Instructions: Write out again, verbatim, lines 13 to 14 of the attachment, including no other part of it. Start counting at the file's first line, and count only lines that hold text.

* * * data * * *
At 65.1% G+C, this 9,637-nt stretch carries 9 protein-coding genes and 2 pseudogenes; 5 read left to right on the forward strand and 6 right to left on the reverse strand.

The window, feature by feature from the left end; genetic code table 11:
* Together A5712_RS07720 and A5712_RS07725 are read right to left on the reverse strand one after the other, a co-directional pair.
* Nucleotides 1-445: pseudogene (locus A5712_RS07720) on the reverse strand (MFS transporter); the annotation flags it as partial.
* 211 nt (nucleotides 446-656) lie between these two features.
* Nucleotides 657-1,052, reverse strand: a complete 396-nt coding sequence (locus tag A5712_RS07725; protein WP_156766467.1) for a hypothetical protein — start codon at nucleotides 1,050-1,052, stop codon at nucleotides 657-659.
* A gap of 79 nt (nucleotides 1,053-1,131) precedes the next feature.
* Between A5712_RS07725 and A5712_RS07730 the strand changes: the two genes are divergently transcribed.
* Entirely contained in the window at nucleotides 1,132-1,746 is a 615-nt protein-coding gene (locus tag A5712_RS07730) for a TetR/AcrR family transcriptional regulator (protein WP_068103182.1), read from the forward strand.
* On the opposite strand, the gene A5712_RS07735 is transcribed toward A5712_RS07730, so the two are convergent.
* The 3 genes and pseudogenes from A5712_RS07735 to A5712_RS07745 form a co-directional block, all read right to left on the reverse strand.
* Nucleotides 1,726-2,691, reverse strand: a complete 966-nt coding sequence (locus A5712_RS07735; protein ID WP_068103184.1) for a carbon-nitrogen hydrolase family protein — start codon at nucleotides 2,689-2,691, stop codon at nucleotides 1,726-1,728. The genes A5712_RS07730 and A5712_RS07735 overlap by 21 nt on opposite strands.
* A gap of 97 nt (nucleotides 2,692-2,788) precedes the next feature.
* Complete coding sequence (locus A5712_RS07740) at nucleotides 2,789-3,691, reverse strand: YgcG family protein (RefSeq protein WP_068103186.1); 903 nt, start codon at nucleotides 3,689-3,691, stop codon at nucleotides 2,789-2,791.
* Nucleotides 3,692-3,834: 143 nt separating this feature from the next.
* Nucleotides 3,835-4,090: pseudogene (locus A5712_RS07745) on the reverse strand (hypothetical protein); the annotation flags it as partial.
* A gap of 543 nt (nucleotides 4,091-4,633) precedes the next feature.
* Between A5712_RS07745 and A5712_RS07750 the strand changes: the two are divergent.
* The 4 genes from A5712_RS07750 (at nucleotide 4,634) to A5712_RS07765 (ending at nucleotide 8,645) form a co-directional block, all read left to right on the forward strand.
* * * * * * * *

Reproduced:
* A gap of 97 nt (nucleotides 2,692-2,788) precedes the next feature.
* Complete coding sequence (locus A5712_RS07740) at nucleotides 2,789-3,691, reverse strand: YgcG family protein (RefSeq protein WP_068103186.1); 903 nt, start codon at nucleotides 3,689-3,691, stop codon at nucleotides 2,789-2,791.